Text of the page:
Missing Jet Black Box Search Heads To Ocean Floor

Posted: Apr 14 2014, 4:15am CDT | by , in News | Technology News

 
Missing Jet Black Box Search Heads To Ocean Floor
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On day 38 of the search for the missing Malaysian Boeing 777-200, Australian authorities are now taking their efforts as far underwater as possible. That is, using the U.S. Navy’s autonomous underwater vehicle, the Bluefin-21, and its side-scan sonar to probe as deep as 4500 meters (14,760 ft) below the southern Indian Ocean search area.

“We haven’t had a single [electronic ping] detection in six days,” Ret. RAAF Air Marshal Angus Houston told reporters when asked about the failing black boxes’ lack of recent pinger beacons. “So, null

But as Houston explained, analysis of the four putative signal pings thought to be from MH370’s two black boxes has allowed for what he termed a “provisional definition of a reduced and manageable” ocean floor search area.

“Our concept always was that if we did get an area that we can identify from an acoustic search, that eventually we would go underwater,” Houston said at a Perth press conference.

Yet Houston again stressed that even though the Bluefin-21 can produce high resolution, three dimensional maps of the seafloor, the search for the aircraft’s ocean-floor wreckage will not only be long and painstaking, but also may not bear fruit.

Each of the Bluefin-21’s missions will take a minimum of 24 hours to complete — four hours up and back, 16 hours on task near the ocean floor; then an additional four hours for the Bluefin-21’s data to be downloaded and analyzed.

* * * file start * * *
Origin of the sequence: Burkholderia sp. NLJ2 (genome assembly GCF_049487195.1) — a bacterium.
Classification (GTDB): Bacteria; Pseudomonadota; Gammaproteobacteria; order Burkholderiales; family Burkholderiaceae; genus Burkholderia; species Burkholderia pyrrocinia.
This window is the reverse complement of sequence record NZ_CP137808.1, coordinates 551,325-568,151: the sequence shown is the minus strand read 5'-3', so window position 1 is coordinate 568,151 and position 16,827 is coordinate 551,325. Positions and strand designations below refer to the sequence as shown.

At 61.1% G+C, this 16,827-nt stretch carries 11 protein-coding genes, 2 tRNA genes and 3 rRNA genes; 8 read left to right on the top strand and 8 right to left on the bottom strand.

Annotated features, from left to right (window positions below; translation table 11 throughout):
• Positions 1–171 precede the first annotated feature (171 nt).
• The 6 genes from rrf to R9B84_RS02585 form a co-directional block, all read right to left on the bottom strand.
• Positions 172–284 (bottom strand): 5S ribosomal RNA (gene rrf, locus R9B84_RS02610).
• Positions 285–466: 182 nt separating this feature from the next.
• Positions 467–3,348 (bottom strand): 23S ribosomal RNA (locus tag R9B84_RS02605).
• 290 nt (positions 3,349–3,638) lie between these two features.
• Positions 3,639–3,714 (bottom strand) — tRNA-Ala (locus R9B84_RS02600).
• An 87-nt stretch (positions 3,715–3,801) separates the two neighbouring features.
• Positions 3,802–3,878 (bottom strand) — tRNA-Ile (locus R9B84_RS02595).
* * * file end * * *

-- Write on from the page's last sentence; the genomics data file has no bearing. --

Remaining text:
The AUV’s first mission is expected to cover some 40 sq km (15.4 sq mi).

Houston said that the British oceanographic vessel the HMS Echo, would assist in mapping the poorly-constrained ocean bottom search area. However, Houston indicated at the press conference that the terrain is thought to be more “flat and almost rolling” than “sharply mountainous.”

Still, Houston cautioned that from previous mapping work done from a few years back, that this part of the southern Indian Ocean is thought to have quite “a layer of [deep] silt” on the sea bottom, which potentially could complicate the submersible’s search efforts.

Houston also noted that the Australian Defence Vessel (ADV) Ocean Shield had detected an oil slick Sunday evening local time, some 5500 meters (3.4 mi) “down-wind and down-sea” from where the U.S Navy’s Towed Pinger Locator (TPL-25) had detected the most recent electronic pings. Houston noted that some two liters of the oil had been collected for analysis — a process that would “take a number of days” since it needed to be done on shore.

“…the only thing we have left at this stage is the four transmissions and an oil slick in the same vicinity,” Houston told reporters. “So, we will investigate those to their conclusion.”

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